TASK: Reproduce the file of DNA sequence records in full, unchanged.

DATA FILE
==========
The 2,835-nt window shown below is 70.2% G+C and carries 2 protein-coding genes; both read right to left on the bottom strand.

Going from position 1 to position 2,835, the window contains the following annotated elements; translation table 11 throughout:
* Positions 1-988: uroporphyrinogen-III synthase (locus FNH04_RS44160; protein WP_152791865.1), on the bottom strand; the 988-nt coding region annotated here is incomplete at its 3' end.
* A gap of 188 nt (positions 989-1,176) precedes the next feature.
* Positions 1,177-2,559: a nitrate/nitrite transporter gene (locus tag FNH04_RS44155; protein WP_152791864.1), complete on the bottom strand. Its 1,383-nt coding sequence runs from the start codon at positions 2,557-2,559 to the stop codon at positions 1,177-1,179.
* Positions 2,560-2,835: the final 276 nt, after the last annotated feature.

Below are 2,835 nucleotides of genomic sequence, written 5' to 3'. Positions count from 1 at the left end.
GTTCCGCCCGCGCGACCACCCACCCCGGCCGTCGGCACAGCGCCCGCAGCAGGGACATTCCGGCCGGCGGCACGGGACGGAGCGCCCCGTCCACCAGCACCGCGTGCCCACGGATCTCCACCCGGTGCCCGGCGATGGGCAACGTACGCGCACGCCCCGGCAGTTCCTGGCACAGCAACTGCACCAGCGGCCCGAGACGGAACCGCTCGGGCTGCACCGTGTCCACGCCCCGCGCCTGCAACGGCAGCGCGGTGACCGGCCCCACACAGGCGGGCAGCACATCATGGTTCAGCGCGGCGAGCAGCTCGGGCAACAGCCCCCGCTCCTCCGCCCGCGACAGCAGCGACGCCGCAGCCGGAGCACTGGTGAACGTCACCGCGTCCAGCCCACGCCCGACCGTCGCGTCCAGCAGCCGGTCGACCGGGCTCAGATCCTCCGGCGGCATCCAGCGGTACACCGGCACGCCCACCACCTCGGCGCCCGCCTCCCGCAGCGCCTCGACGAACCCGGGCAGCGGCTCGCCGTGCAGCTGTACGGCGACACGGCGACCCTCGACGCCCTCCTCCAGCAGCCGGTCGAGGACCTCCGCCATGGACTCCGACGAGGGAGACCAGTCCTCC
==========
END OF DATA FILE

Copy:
The 2,835-nt window shown below is 70.2% G+C and carries 2 protein-coding genes; both read right to left on the bottom strand.

Going from position 1 to position 2,835, the window contains the following annotated elements; translation table 11 throughout:
* Positions 1-988: uroporphyrinogen-III synthase (locus FNH04_RS44160; protein WP_152791865.1), on the bottom strand; the 988-nt coding region annotated here is incomplete at its 3' end.
* A gap of 188 nt (positions 989-1,176) precedes the next feature.
* Positions 1,177-2,559: a nitrate/nitrite transporter gene (locus tag FNH04_RS44155; protein WP_152791864.1), complete on the bottom strand. Its 1,383-nt coding sequence runs from the start codon at positions 2,557-2,559 to the stop codon at positions 1,177-1,179.
* Positions 2,560-2,835: the final 276 nt, after the last annotated feature.

Below are 2,835 nucleotides of genomic sequence, written 5' to 3'. Positions count from 1 at the left end.
GTTCCGCCCGCGCGACCACCCACCCCGGCCGTCGGCACAGCGCCCGCAGCAGGGACATTCCGGCCGGCGGCACGGGACGGAGCGCCCCGTCCACCAGCACCGCGTGCCCACGGATCTCCACCCGGTGCCCGGCGATGGGCAACGTACGCGCACGCCCCGGCAGTTCCTGGCACAGCAACTGCACCAGCGGCCCGAGACGGAACCGCTCGGGCTGCACCGTGTCCACGCCCCGCGCCTGCAACGGCAGCGCGGTGACCGGCCCCACACAGGCGGGCAGCACATCATGGTTCAGCGCGGCGAGCAGCTCGGGCAACAGCCCCCGCTCCTCCGCCCGCGACAGCAGCGACGCCGCAGCCGGAGCACTGGTGAACGTCACCGCGTCCAGCCCACGCCCGACCGTCGCGTCCAGCAGCCGGTCGACCGGGCTCAGATCCTCCGGCGGCATCCAGCGGTACACCGGCACGCCCACCACCTCGGCGCCCGCCTCCCGCAGCGCCTCGACGAACCCGGGCAGCGGCTCGCCGTGCAGCTGTACGGCGACACGGCGACCCTCGACGCCCTCCTCCAGCAGCCGGTCGAGGACCTCCGCCATGGACTCCGACGAGGGAGACCAGTCCTCC